PADI Advanced Open Water and Marine Conservation Teen Volunteer Program in Mexico

Earn your PADI Advanced Open Water Diver while learning about ocean conservation in Mexico.

Durations: 2 weeks
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Critical science

Critical science

You'll contribute to vital conservation research targeted at protecting the earth's most valuable ecosystems.
Ethical engagement

Ethical engagement

Using the UN's SDGs as a framework, we've made a commitment to positive, constructive and sustainable impact.
Beautiful adventures

Beautiful adventures

You'll spend your days exploring some of the world's most breathtaking, exhilarating and remote wildernesses.

Program information

Take the next step in your professional diving career by earning your PADI Advanced Open Water Diver in the Caribbean sea. Learn what life would be like if you chose to become a marine biologist by gaining first-hand insight into ongoing conservation projects in Mexico’s Riviera Maya.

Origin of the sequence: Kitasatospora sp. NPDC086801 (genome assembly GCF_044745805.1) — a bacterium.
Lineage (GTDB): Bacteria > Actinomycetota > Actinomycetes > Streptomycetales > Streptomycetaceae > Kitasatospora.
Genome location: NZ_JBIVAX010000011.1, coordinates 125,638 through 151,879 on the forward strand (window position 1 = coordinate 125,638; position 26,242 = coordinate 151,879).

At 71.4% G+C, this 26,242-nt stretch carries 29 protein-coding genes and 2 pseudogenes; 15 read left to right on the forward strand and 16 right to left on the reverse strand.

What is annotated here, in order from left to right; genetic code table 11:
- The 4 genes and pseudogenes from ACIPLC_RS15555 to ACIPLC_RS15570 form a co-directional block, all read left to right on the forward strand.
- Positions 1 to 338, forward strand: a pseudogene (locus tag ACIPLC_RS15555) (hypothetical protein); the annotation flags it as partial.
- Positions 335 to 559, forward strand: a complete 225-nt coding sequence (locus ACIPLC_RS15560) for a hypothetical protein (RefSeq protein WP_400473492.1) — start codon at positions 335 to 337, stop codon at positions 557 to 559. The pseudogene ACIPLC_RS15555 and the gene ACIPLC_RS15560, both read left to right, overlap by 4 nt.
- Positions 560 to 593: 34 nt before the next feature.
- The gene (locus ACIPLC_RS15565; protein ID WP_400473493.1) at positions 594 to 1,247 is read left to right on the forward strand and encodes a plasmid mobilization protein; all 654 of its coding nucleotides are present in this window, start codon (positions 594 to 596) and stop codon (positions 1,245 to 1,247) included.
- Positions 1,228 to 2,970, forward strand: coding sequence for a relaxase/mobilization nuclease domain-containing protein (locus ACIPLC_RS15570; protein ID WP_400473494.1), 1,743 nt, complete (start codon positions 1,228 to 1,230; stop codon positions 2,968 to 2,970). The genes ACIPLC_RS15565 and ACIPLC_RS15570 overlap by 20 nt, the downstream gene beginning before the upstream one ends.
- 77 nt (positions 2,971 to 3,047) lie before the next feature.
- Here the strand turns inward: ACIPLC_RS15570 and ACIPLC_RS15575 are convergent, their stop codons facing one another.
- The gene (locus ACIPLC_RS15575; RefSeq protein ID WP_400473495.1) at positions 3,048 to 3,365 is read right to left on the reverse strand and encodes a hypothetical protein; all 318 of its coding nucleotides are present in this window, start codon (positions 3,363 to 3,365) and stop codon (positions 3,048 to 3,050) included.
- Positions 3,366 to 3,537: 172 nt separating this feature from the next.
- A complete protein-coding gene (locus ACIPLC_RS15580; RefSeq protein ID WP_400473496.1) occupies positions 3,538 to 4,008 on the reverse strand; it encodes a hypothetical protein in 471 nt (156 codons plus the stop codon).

Join a conservation internship and get an exclusive offer

Book by 31 October 2022
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Overview
Itinerary
Dates & Prices
Life On Base
Covid-19 Response
publications
What's It like?
Arrivals
Your Impact
Our Ethics
Flights
Testimonials
MEET THE TEAM
Program ethics
Qualifications & Training
Free time
Cultural Immersion
Parent Info
Support & Safety
What's Included
Live Updates

Program overview

If you are between the ages of 15 and 17, and have already earned your PADI Open Water Diver certificate, then you are well on your way to becoming a professional diver. Continue your diver training by joining other teens from around the world on Mexico’s Riviera Maya coast to perfect your diving skills and learn about what it takes to pursue a career in marine conservation.

GVI has successfully been operating ethical and responsible programs for under 18s since 2012. Since then, it has treated health and safety as a number one priority, and takes extra measures for its under 18 programs. As such, it is also a British Standards 8848 compliant provider.